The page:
Brambles: Pesky Garden Weed or Delicious Summer Treat

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When people hear the term “brambles”, they might not be familiar. What the heck is a bramble, you may ask? Or maybe you’ve heard the term, and likely it is a love or hate relationship for the reader here. “Brambles” to you could mean a garden or landscape problem, or a delicious summer treat! Let’s dive in!

Bee on a blackberry flower
Bee on a blackberry (bramble family) flower. Photo by Nick Frillman.

Brambles are bush-like, thorny plants with arching canes that are all in the Rubus family of plants. This includes the common blackberry, raspberry (including red, black and yellow) and the less common dewberry and thimbleberry. Many of these species are grown or bred for their wonderful fruit, and there are many wild-growing brambles as well. Wild bramble fruits are generally smaller than their cultivated, on-farm cousins, but are more packed with flavor! It’s almost “brambleberry” foraging and harvesting time now; if you see anything in the woods that looks like store-bought raspberry or blackberry, it’s safe to eat! There are no poisonous look-alikes to worry about.

There is good news and bad news about plants in the bramble family. The plants root easily, they spread out, and they give off fruit every year. If you are trying to establish them in your garden, you’ll likely be successful; they are quite vigorous. Another plus is that they are an incredibly rich (and common) source of pollen for pollinators of all types. Expect new plants to bear fruit in their second year.

Now the bad news: they’re sharp! Wear gloves when doing anything with brambles except harvesting. Besides their pointy nature, there are two other drawbacks. First, if you are trying to get rid of them, it’ll take a few tries. The Rubus family members all have vigorous root systems that will resprout canes several times, even after being cut down to the ground. Second, brambles need to be pruned annually after the first two or three years. Pruning takes place between December and March when plants are fully dormant.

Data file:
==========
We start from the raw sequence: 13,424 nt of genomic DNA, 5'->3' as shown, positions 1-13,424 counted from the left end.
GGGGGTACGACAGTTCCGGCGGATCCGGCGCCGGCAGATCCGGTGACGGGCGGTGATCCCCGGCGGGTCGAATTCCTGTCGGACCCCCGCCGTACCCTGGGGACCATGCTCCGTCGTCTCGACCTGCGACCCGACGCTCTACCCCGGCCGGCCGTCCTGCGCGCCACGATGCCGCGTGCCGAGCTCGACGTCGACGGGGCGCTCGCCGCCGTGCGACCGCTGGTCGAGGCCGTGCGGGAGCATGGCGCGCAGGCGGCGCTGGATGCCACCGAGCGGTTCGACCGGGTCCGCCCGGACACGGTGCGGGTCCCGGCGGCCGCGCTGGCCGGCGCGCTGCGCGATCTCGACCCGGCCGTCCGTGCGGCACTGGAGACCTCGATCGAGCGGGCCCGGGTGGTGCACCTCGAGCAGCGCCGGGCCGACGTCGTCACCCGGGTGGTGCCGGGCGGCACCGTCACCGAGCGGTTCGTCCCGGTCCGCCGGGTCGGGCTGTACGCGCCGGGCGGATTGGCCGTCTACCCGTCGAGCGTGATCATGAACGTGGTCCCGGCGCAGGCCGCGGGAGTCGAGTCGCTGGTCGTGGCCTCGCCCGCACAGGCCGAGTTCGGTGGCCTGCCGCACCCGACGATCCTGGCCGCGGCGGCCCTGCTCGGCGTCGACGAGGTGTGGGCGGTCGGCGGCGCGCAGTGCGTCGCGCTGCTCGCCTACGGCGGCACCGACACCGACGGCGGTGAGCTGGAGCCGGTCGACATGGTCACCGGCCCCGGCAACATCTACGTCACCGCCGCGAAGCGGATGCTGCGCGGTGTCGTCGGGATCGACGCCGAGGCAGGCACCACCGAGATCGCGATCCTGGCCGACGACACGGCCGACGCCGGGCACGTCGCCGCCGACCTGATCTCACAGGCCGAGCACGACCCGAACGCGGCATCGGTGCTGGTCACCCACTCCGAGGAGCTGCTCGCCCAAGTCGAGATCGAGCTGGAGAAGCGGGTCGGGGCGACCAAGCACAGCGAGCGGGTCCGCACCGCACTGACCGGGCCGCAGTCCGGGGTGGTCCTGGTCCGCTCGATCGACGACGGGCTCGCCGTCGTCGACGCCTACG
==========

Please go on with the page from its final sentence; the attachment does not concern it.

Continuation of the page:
This Local Foods Educator actually enjoys pruning woody perennial crops in winter/early spring. It’s a good reason to get outside and get sun on your face when most of us could use some Vitamin D. Pruning can be quite meditative and satisfying. Not sure how to prune brambles? The internet is a great source for brambles pruning tips and how-to videos.  
“Alright, get to the good stuff; where can I get these fruits if I don’t feel like hiking?” I am glad you asked! Head on over to the Refuge Food Forest (701 E Lincoln Street, Normal, IL) and get your hands on some blackberries and black raspberries. They will be ripe in a few weeks.

ABOUT THE AUTHOR: Nick Frillman is a Local Foods and Small Farms Educator serving Livingston, McLean & Woodford counties. A fourth-generation graduate from University of Illinois, Frillman has a B.A. with a double major of Political Science and Spanish and a M.S. in Crop Science with a focus on crop production. Before joining Illinois Extension, Frillman completed a field season of CSA and farmers’ market style production at a small “beyond-organic” vegetable farm in Sandy, Ore.